“You remember Harold Rosenberg, don’t you, Charlie?” she asked. “I sent you to ask him for advice about finding work in New York after you finished law school.”
“Oh, Mother,” my husband said. “Harold asked if my ‘Mama’ had sent me! I had nothing to ask, and he had nothing to say.”
“Charlie!” Duffy said. “Everyone at the Council agrees that Harold’s advice on any subject is invaluable.”
“Are you telling us that your friend Harold is the unsung genius behind ‘Smoky the Bear,’ or ‘Buckle Up For Safety’ and your other public safety slogans?”
“You know, we all contribute,” my mother-in-law said. “But now, after years of my suggesting it, he’s finally going to lecture at the university.”
At the time, I knew nothing of Harold’s reputation and hadn’t read anything by him. With three children under the age of 8, a fourth on the way, and a part-time job at the university writing abstracts of business articles about the psychology of economics, marketing, and labor, I felt lucky to finish an occasional Agatha Christie mystery. It was my friend and neighbor, the painter Vera Klement, who explained the reasons for Harold’s renown one afternoon after we’d picked up our sons from kindergarten. Vera told me that he’d coined the term “Action Painting”—a recognition that art’s true essence lay in the process of creation, not in the finished product. She defined that process as the drama touched off when an artist puts his or her brush to canvas, or when, like Jackson Pollock, he hurls or lets the paint drip or splatter down onto the canvas from an outstretched arm. Harold’s insight had helped create interest in works by Pollock, Willem de Kooning, Marc Rothko, and other soon-to-be-famous Abstract Expressionists.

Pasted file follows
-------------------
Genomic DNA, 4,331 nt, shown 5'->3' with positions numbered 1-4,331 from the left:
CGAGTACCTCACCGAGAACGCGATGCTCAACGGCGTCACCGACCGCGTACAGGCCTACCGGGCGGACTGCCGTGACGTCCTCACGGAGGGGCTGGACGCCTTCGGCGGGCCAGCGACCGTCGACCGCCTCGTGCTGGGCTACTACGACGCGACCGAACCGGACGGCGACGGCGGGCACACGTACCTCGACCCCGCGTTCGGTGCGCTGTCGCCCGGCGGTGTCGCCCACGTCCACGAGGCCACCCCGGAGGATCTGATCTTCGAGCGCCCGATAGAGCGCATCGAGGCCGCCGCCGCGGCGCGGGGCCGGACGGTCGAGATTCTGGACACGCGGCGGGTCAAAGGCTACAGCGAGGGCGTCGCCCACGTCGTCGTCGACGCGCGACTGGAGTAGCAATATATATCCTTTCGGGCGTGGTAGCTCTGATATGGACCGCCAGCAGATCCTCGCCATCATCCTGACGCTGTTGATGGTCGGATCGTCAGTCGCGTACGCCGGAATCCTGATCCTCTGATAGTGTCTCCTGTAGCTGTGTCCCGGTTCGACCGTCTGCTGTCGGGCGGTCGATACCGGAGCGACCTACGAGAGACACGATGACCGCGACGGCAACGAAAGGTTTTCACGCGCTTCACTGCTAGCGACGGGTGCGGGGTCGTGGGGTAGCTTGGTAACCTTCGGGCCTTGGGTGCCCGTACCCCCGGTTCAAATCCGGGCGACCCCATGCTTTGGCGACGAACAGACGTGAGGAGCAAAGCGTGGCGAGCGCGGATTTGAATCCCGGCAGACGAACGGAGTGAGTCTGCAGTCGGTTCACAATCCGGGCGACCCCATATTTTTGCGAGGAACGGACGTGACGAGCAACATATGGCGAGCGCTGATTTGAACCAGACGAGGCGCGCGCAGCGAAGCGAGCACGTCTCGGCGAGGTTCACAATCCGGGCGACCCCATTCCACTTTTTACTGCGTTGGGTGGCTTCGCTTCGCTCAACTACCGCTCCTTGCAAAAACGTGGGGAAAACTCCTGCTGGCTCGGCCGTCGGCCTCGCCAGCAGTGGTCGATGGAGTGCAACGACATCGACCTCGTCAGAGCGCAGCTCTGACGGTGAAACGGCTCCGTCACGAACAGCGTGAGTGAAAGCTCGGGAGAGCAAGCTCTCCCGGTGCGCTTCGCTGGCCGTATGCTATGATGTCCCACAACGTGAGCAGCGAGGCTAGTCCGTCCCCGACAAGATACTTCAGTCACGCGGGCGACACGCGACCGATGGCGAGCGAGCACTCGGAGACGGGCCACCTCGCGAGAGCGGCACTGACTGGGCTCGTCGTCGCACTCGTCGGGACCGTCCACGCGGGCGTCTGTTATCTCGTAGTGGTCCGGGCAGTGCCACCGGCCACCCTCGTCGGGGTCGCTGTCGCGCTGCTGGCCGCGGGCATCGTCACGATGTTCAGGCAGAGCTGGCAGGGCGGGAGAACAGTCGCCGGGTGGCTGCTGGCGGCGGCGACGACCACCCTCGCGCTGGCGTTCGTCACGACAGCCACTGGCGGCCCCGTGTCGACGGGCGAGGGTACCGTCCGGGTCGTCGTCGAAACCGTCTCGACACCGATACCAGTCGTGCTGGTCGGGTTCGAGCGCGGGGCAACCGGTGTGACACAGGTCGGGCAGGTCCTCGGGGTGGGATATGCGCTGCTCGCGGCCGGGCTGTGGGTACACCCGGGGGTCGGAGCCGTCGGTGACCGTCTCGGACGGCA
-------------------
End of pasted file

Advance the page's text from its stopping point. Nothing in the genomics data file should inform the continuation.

That night, I told Charlie what I’d learned. “What’s the problem?” he asked, from amid the mountainous stacks of newspapers, magazines, articles, and other clutter that took up most of his office. “You still end up buying the canvas, not the artist.”
That Friday evening, on entering the auditorium with my in-laws—Charlie had refused to miss the chamber music concert for which we had tickets that night—I glimpsed Hans Morgenthau and Bruno Bettelheim—some of the university’s Jewish European refugees on the faculty.